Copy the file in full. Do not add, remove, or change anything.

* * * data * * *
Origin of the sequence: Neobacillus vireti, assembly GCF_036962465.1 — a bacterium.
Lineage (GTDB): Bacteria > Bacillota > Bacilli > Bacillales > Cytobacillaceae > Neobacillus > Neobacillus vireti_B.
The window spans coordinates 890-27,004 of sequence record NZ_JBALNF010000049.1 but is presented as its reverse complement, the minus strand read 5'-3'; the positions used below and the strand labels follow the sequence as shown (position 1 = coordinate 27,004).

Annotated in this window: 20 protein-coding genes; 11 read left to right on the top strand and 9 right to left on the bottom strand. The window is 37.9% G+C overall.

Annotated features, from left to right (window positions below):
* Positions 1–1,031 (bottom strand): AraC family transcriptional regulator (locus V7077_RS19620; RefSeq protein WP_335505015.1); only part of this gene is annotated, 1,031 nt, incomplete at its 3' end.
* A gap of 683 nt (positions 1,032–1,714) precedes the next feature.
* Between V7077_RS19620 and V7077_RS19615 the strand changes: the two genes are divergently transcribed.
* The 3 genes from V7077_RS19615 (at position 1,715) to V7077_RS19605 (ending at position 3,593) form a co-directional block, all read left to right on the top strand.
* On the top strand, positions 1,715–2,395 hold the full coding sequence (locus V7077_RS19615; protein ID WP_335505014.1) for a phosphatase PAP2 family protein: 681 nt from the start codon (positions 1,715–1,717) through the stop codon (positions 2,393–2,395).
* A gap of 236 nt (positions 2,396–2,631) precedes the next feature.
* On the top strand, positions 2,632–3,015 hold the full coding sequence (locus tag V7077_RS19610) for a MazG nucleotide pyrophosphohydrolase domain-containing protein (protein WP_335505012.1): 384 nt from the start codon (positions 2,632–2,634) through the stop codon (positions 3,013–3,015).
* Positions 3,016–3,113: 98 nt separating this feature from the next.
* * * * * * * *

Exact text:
Origin of the sequence: Neobacillus vireti, assembly GCF_036962465.1 — a bacterium.
Lineage (GTDB): Bacteria > Bacillota > Bacilli > Bacillales > Cytobacillaceae > Neobacillus > Neobacillus vireti_B.
The window spans coordinates 890-27,004 of sequence record NZ_JBALNF010000049.1 but is presented as its reverse complement, the minus strand read 5'-3'; the positions used below and the strand labels follow the sequence as shown (position 1 = coordinate 27,004).

Annotated in this window: 20 protein-coding genes; 11 read left to right on the top strand and 9 right to left on the bottom strand. The window is 37.9% G+C overall.

Annotated features, from left to right (window positions below):
* Positions 1–1,031 (bottom strand): AraC family transcriptional regulator (locus V7077_RS19620; RefSeq protein WP_335505015.1); only part of this gene is annotated, 1,031 nt, incomplete at its 3' end.
* A gap of 683 nt (positions 1,032–1,714) precedes the next feature.
* Between V7077_RS19620 and V7077_RS19615 the strand changes: the two genes are divergently transcribed.
* The 3 genes from V7077_RS19615 (at position 1,715) to V7077_RS19605 (ending at position 3,593) form a co-directional block, all read left to right on the top strand.
* On the top strand, positions 1,715–2,395 hold the full coding sequence (locus V7077_RS19615; protein ID WP_335505014.1) for a phosphatase PAP2 family protein: 681 nt from the start codon (positions 1,715–1,717) through the stop codon (positions 2,393–2,395).
* A gap of 236 nt (positions 2,396–2,631) precedes the next feature.
* On the top strand, positions 2,632–3,015 hold the full coding sequence (locus tag V7077_RS19610) for a MazG nucleotide pyrophosphohydrolase domain-containing protein (protein WP_335505012.1): 384 nt from the start codon (positions 2,632–2,634) through the stop codon (positions 3,013–3,015).
* Positions 3,016–3,113: 98 nt separating this feature from the next.